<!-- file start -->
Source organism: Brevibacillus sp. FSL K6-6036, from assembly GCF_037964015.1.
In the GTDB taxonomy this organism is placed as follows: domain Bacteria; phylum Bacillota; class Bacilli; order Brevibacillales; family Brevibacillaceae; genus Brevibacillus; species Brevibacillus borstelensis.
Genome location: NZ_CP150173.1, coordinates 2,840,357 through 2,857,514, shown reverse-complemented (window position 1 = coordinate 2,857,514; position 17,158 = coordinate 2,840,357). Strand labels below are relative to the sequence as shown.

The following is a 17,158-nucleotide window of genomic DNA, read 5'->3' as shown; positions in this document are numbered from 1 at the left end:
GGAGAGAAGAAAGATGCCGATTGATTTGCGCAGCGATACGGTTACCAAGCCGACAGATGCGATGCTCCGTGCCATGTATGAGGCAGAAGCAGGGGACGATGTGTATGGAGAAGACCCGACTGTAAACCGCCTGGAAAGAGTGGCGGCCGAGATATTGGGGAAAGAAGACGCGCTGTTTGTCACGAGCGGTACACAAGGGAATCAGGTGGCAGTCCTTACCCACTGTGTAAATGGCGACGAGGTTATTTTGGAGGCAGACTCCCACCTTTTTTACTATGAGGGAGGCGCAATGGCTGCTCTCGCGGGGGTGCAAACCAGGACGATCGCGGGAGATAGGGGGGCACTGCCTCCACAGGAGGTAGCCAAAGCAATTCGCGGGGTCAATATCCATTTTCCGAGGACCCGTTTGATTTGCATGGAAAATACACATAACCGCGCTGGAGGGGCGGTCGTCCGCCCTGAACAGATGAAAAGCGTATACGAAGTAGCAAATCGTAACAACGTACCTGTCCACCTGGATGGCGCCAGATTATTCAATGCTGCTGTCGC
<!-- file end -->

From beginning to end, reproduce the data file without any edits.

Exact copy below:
Source organism: Brevibacillus sp. FSL K6-6036, from assembly GCF_037964015.1.
In the GTDB taxonomy this organism is placed as follows: domain Bacteria; phylum Bacillota; class Bacilli; order Brevibacillales; family Brevibacillaceae; genus Brevibacillus; species Brevibacillus borstelensis.
Genome location: NZ_CP150173.1, coordinates 2,840,357 through 2,857,514, shown reverse-complemented (window position 1 = coordinate 2,857,514; position 17,158 = coordinate 2,840,357). Strand labels below are relative to the sequence as shown.

The following is a 17,158-nucleotide window of genomic DNA, read 5'->3' as shown; positions in this document are numbered from 1 at the left end:
GGAGAGAAGAAAGATGCCGATTGATTTGCGCAGCGATACGGTTACCAAGCCGACAGATGCGATGCTCCGTGCCATGTATGAGGCAGAAGCAGGGGACGATGTGTATGGAGAAGACCCGACTGTAAACCGCCTGGAAAGAGTGGCGGCCGAGATATTGGGGAAAGAAGACGCGCTGTTTGTCACGAGCGGTACACAAGGGAATCAGGTGGCAGTCCTTACCCACTGTGTAAATGGCGACGAGGTTATTTTGGAGGCAGACTCCCACCTTTTTTACTATGAGGGAGGCGCAATGGCTGCTCTCGCGGGGGTGCAAACCAGGACGATCGCGGGAGATAGGGGGGCACTGCCTCCACAGGAGGTAGCCAAAGCAATTCGCGGGGTCAATATCCATTTTCCGAGGACCCGTTTGATTTGCATGGAAAATACACATAACCGCGCTGGAGGGGCGGTCGTCCGCCCTGAACAGATGAAAAGCGTATACGAAGTAGCAAATCGTAACAACGTACCTGTCCACCTGGATGGCGCCAGATTATTCAATGCTGCTGTCGC